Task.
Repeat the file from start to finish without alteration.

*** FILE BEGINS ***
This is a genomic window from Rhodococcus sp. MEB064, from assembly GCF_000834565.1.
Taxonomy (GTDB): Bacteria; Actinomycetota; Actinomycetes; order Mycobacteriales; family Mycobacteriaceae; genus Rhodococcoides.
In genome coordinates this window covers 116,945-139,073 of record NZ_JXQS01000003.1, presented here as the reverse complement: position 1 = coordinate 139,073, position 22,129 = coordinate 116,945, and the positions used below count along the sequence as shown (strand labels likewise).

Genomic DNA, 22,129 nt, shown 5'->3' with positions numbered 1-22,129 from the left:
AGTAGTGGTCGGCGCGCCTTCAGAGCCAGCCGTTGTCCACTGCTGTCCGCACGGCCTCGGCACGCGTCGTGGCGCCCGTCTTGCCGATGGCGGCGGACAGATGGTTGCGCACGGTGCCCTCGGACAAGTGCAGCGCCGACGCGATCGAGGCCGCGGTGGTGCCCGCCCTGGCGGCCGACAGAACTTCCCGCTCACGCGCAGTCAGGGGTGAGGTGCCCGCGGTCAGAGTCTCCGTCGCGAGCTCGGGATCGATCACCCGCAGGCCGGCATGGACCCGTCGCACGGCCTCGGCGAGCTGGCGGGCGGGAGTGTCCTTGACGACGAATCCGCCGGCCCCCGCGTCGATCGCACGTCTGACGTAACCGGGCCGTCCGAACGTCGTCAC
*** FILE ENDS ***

This is a genomic window from Rhodococcus sp. MEB064, from assembly GCF_000834565.1.
Taxonomy (GTDB): Bacteria; Actinomycetota; Actinomycetes; order Mycobacteriales; family Mycobacteriaceae; genus Rhodococcoides.
In genome coordinates this window covers 116,945-139,073 of record NZ_JXQS01000003.1, presented here as the reverse complement: position 1 = coordinate 139,073, position 22,129 = coordinate 116,945, and the positions used below count along the sequence as shown (strand labels likewise).

Genomic DNA, 22,129 nt, shown 5'->3' with positions numbered 1-22,129 from the left:
AGTAGTGGTCGGCGCGCCTTCAGAGCCAGCCGTTGTCCACTGCTGTCCGCACGGCCTCGGCACGCGTCGTGGCGCCCGTCTTGCCGATGGCGGCGGACAGATGGTTGCGCACGGTGCCCTCGGACAAGTGCAGCGCCGACGCGATCGAGGCCGCGGTGGTGCCCGCCCTGGCGGCCGACAGAACTTCCCGCTCACGCGCAGTCAGGGGTGAGGTGCCCGCGGTCAGAGTCTCCGTCGCGAGCTCGGGATCGATCACCCGCAGGCCGGCATGGACCCGTCGCACGGCCTCGGCGAGCTGGCGGGCGGGAGTGTCCTTGACGACGAATCCGCCGGCCCCCGCGTCGATCGCACGTCTGACGTAACCGGGCCGTCCGAACGTCGTCAC